Traditional grub feeds a community’s future in Makongo. This quietly effective observational film by Elvis Sabin Ngaïbino explores two men’s desire to provide children with the access to education that they enjoyed. Ngaïbino follows the efforts of Albert and André, who are among the few members of their Pygmy village to have received formal educations. They recognize that the world is changing and that the children should enjoy proper schooling as well to ensure the survival of the community. Resources, however, are scarce, so Albert and André devise a fundraiser based on traditional hunter-gatherer skills to harvest the local delicacy—caterpillars—and sell roasted bugs by the tub in the nearby village.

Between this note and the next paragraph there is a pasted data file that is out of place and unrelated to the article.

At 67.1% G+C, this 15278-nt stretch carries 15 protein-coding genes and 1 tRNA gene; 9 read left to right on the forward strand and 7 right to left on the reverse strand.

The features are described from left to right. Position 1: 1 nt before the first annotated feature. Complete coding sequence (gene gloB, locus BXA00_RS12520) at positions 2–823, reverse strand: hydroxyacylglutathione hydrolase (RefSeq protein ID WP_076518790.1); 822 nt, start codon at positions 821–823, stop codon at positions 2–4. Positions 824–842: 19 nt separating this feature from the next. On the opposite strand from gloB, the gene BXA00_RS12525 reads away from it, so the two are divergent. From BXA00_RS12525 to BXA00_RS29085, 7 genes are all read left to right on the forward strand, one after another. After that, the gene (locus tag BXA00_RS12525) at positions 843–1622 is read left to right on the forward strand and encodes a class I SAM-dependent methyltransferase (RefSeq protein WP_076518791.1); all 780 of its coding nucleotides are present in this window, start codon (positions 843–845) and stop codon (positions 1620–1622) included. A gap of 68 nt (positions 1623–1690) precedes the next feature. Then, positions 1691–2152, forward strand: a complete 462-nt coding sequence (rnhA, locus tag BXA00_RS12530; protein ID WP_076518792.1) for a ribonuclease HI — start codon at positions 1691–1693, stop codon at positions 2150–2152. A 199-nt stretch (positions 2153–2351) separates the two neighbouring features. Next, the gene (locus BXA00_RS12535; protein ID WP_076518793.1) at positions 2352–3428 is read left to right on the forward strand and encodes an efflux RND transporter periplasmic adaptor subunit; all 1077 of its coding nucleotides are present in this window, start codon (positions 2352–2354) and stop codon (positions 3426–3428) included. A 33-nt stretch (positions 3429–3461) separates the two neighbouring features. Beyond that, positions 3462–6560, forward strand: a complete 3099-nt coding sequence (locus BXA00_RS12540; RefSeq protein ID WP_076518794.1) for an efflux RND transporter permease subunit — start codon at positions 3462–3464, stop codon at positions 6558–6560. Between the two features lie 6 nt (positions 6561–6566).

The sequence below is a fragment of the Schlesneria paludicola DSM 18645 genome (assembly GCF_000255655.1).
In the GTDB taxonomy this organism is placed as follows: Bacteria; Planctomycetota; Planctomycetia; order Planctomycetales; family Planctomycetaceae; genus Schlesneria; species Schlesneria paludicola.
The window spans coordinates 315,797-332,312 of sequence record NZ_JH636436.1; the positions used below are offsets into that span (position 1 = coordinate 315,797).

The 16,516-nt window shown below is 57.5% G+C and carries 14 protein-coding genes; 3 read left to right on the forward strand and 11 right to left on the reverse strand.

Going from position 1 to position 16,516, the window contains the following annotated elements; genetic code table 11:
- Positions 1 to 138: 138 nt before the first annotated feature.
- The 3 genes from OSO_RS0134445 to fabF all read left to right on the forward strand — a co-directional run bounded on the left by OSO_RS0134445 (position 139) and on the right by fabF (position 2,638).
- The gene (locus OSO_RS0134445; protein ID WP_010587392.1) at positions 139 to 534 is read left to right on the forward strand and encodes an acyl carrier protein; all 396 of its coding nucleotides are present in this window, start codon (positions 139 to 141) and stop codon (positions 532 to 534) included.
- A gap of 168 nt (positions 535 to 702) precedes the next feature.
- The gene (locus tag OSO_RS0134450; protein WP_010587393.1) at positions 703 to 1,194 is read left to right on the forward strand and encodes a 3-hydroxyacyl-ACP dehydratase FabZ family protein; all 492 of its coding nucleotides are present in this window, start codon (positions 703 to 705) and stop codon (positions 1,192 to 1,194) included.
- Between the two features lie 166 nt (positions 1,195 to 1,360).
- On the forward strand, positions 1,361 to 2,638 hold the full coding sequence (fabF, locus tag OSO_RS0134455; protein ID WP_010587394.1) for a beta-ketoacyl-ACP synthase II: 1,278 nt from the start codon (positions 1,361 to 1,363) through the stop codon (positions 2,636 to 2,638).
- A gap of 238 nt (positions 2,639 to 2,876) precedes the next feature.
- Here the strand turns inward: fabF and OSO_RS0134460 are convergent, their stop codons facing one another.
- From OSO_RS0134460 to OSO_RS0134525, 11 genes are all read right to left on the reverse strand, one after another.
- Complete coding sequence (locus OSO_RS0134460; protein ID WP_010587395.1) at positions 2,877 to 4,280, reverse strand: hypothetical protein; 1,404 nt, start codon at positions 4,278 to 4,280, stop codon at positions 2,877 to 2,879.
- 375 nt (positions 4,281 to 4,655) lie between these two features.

Pat Mullen, Point of View Magazine
Filmed with great confidence (some of the sequence shots depicting forest wanderings are particularly outstanding) and conveying to a tee the omnipresent aural landscape of the jungle, Makongo is a fascinating, ethnographic examination of a nigh-on autarkic community (whose dramas and exultations are experienced collectively) and its links with a world dominated by money. But it’s also a charming portrait of two young messengers on a mission, armed with innocence and resourcefulness.
Fabien Lemercier, Cineuropa